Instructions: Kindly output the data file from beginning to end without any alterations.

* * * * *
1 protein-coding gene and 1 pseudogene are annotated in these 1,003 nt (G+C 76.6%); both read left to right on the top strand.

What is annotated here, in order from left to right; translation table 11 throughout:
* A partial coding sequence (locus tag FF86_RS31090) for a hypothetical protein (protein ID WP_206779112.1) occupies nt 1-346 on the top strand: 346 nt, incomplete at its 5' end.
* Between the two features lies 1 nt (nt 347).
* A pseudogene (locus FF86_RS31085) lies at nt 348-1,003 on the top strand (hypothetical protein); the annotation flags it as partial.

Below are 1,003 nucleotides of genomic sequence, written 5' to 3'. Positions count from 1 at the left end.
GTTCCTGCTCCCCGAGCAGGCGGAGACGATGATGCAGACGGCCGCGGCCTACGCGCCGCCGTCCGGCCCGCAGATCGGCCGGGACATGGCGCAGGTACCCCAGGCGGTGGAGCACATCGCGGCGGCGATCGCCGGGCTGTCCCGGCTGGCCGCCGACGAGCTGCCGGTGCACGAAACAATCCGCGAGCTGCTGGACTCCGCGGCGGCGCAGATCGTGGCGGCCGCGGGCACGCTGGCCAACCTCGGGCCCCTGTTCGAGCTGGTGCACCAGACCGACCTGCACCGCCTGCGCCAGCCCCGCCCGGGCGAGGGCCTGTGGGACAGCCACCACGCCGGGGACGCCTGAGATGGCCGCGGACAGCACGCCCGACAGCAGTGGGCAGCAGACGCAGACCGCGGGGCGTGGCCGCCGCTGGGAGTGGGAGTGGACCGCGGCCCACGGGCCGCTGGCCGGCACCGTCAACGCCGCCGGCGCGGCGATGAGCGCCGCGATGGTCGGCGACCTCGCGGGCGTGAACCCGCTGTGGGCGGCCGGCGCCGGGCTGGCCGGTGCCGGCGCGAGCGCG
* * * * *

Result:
1 protein-coding gene and 1 pseudogene are annotated in these 1,003 nt (G+C 76.6%); both read left to right on the top strand.

What is annotated here, in order from left to right; translation table 11 throughout:
* A partial coding sequence (locus tag FF86_RS31090) for a hypothetical protein (protein ID WP_206779112.1) occupies nt 1-346 on the top strand: 346 nt, incomplete at its 5' end.
* Between the two features lies 1 nt (nt 347).
* A pseudogene (locus FF86_RS31085) lies at nt 348-1,003 on the top strand (hypothetical protein); the annotation flags it as partial.

Below are 1,003 nucleotides of genomic sequence, written 5' to 3'. Positions count from 1 at the left end.
GTTCCTGCTCCCCGAGCAGGCGGAGACGATGATGCAGACGGCCGCGGCCTACGCGCCGCCGTCCGGCCCGCAGATCGGCCGGGACATGGCGCAGGTACCCCAGGCGGTGGAGCACATCGCGGCGGCGATCGCCGGGCTGTCCCGGCTGGCCGCCGACGAGCTGCCGGTGCACGAAACAATCCGCGAGCTGCTGGACTCCGCGGCGGCGCAGATCGTGGCGGCCGCGGGCACGCTGGCCAACCTCGGGCCCCTGTTCGAGCTGGTGCACCAGACCGACCTGCACCGCCTGCGCCAGCCCCGCCCGGGCGAGGGCCTGTGGGACAGCCACCACGCCGGGGACGCCTGAGATGGCCGCGGACAGCACGCCCGACAGCAGTGGGCAGCAGACGCAGACCGCGGGGCGTGGCCGCCGCTGGGAGTGGGAGTGGACCGCGGCCCACGGGCCGCTGGCCGGCACCGTCAACGCCGCCGGCGCGGCGATGAGCGCCGCGATGGTCGGCGACCTCGCGGGCGTGAACCCGCTGTGGGCGGCCGGCGCCGGGCTGGCCGGTGCCGGCGCGAGCGCG